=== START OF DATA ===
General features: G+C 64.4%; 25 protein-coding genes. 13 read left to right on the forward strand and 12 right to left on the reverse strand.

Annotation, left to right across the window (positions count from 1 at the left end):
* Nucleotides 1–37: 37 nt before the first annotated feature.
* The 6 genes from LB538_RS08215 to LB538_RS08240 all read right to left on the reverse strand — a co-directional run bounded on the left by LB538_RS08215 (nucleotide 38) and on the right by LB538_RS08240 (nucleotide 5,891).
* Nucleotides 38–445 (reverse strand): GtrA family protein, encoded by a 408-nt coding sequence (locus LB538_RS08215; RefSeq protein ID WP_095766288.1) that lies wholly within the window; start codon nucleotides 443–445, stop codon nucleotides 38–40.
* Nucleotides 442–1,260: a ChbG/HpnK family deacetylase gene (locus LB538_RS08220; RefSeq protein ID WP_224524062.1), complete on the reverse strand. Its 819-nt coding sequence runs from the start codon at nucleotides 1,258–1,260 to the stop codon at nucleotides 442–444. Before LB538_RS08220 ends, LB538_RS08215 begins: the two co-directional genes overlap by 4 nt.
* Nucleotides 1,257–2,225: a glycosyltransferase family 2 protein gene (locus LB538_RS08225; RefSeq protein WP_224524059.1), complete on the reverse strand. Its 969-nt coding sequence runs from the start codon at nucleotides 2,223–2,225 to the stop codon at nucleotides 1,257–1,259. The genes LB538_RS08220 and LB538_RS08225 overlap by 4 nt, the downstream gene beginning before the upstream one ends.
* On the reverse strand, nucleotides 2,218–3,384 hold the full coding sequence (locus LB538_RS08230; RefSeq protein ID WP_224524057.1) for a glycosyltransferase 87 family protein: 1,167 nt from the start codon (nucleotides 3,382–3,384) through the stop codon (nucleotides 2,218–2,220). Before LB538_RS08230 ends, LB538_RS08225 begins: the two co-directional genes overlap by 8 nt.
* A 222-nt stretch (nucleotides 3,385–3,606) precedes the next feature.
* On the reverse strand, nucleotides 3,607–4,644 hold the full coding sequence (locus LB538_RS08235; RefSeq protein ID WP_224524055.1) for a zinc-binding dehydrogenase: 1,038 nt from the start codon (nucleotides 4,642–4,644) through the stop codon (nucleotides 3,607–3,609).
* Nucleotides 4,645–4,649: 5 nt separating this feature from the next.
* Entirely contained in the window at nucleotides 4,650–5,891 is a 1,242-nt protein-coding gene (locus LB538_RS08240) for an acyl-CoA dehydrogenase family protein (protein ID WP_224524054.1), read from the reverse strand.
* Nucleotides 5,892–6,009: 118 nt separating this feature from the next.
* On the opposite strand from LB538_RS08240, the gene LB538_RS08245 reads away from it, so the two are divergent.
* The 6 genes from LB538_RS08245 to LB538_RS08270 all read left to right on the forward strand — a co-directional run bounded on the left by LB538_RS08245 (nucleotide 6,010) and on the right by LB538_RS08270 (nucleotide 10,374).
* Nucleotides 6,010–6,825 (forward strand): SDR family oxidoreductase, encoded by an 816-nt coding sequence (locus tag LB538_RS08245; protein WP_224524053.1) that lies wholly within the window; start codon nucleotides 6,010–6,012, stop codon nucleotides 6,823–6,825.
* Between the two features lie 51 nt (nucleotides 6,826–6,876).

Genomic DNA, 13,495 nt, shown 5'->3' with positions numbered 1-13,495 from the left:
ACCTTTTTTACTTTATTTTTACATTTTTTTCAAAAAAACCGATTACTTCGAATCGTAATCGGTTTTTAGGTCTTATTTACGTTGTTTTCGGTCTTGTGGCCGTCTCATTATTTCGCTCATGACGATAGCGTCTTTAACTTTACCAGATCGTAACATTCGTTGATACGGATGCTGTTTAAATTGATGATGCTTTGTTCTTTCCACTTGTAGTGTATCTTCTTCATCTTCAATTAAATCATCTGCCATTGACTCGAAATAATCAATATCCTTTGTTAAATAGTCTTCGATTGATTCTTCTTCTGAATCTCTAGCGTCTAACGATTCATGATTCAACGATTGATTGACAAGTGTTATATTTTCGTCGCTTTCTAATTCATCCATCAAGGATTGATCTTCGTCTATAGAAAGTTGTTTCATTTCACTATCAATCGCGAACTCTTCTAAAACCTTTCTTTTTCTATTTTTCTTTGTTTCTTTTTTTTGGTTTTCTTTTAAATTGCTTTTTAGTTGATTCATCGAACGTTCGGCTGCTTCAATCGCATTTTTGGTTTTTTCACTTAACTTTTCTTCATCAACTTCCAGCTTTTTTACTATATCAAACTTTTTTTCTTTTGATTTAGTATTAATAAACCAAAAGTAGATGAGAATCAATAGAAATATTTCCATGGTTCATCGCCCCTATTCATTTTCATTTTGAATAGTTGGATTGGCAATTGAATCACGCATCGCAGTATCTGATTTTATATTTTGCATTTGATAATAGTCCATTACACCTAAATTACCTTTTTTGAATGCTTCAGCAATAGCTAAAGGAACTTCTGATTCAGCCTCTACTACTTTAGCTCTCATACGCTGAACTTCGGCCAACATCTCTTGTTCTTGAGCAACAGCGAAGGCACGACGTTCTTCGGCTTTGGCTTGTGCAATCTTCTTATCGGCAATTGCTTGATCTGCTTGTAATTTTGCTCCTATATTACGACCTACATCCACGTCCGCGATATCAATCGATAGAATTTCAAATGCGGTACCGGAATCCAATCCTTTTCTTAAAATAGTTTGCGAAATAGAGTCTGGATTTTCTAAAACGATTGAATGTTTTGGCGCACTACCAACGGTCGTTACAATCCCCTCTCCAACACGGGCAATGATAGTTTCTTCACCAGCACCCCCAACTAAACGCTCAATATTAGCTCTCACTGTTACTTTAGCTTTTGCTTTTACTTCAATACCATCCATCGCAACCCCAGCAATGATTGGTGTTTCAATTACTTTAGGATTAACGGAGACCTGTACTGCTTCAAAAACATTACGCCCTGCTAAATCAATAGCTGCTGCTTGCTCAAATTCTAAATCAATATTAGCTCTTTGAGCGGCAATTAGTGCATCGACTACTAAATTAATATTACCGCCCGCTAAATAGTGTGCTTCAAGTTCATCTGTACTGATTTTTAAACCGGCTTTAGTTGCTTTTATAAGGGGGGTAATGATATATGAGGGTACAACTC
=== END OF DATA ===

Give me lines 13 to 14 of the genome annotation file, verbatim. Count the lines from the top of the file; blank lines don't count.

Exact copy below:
* Nucleotides 5,892–6,009: 118 nt separating this feature from the next.
* On the opposite strand from LB538_RS08240, the gene LB538_RS08245 reads away from it, so the two are divergent.